OTTAWA — Federal Justice Minister David Lametti says he is open to the idea of considering different legal avenues when it comes to residential schools with burial grounds — in particular the possibility of protecting these sites and criminalizing anyone who might try to damage them or hide evidence.
In an interview with The Canadian Press, Lametti says he has received a request to look at what legal levers may exist to ensure these sites are protected.
He stresses that all levels of government want to take their lead from Indigenous communities and leaders about what they would like to do with the individual school buildings, grounds and burial sites.
Lametti also says it would be difficult to go back in time and criminalize behaviours or actions done as far back as 150 years ago.
But for those looking for some level of legal accountability, the justice minister says he would be open to the idea of protecting these sites from tampering.
He adds that if Indigenous leaders request it, he would examine the possibility of holding people criminally responsible who try to destroy or "hide facts."
"I'm willing to look at that, that certainly would come within the bailiwick of the justice minister and the criminal law power and I'm certainly open to that," he said.
"Our Public Prosecution Service and police services are getting better, they have a lot of work to do, but they're getting much better at understanding the challenges of looking at these kinds of crimes that were committed against Indigenous people in the past."
Meanwhile this morning in Ottawa, Indigenous Services Minister Marc Miller says the Pope needs to issue an apology for the role the Catholic Church played in Canada's residential school system.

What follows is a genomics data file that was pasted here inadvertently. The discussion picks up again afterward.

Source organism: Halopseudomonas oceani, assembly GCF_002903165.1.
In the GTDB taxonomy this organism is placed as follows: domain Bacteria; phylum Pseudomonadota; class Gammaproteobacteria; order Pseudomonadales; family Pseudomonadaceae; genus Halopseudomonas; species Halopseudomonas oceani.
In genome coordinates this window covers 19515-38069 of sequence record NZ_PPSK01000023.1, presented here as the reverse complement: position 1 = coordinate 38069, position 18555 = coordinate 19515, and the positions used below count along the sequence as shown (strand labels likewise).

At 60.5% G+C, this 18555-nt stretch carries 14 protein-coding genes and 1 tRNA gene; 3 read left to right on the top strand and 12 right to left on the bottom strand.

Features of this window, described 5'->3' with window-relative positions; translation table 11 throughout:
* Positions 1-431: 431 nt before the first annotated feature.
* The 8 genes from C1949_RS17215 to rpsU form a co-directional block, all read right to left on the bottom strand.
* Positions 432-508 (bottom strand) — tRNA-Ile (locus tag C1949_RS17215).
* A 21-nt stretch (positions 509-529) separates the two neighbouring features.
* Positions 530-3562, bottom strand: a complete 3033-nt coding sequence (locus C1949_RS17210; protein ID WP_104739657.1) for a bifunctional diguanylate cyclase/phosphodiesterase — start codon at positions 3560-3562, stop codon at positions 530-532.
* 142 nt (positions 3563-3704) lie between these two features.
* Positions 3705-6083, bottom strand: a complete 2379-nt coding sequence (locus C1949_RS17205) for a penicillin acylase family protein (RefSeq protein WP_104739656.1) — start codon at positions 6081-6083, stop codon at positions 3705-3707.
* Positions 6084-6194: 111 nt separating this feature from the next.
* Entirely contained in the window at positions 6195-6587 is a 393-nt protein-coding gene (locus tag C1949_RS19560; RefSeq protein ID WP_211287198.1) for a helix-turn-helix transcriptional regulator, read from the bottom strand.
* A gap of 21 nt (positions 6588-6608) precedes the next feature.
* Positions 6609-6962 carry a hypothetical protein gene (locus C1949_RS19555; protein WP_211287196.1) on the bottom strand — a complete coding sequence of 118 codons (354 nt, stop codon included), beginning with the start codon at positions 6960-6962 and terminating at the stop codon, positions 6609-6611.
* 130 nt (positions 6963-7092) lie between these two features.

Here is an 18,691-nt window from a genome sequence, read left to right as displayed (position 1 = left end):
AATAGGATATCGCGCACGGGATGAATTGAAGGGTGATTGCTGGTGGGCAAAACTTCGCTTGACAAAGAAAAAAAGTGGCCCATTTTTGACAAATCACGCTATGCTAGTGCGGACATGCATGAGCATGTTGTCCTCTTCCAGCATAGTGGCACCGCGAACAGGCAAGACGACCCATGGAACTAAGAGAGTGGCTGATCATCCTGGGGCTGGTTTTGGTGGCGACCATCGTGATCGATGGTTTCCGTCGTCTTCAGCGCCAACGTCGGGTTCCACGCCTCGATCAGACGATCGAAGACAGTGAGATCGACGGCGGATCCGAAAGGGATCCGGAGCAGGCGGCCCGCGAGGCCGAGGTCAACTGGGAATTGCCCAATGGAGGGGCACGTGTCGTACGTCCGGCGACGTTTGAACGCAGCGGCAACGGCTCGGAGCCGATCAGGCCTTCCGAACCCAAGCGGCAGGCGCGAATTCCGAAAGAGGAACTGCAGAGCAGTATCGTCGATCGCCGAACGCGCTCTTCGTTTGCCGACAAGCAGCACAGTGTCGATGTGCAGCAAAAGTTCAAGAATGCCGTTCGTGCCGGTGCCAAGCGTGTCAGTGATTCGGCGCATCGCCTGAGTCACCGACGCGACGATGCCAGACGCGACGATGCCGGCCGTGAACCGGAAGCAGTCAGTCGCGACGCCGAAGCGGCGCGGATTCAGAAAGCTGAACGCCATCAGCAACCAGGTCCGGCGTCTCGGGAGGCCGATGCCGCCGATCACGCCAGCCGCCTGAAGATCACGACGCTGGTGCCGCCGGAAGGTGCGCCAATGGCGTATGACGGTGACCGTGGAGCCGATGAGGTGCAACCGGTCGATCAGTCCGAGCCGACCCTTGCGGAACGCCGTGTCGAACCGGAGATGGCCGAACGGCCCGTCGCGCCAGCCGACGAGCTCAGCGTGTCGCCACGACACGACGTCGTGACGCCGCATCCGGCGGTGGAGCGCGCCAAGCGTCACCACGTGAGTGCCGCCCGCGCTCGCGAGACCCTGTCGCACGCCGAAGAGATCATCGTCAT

A papal apology was one of the 94 recommendations made by the Truth and Reconciliation Commission and Prime Minister Justin Trudeau personally asked the Pope to consider such a gesture during a visit to the Vatican in 2017.
The Canadian Conference of Catholic Bishops announced in 2018 that the Pope could not personally apologize for residential schools, even though he has not shied away from recognizing injustices faced by Indigenous people around the world.
Miller says it's "shameful" that an apology hasn't been issued to date and there is a responsibility that lies squarely on the shoulders of Catholic bishops in Canada.
His comments come after the Tk'emlups te Secwepemc announced last week that ground-penetrating radar had located what are believed to be the unmarked graves of 215 children at a former school in Kamloops, B.C.
Miller and Crown-Indigenous Relations Minister Carolyn Bennett also say that $27 million, originally earmarked in the 2019 budget, will now be urgently made available to uncover unmarked graves at former residential schools across the country.
The government-sponsored, church-run institutions operated in Canada for more than 120 years and the Truth and Reconciliation Commission ruled it constituted a cultural genocide.
This report by The Canadian Press was first published June 2, 2021.
The Canadian Press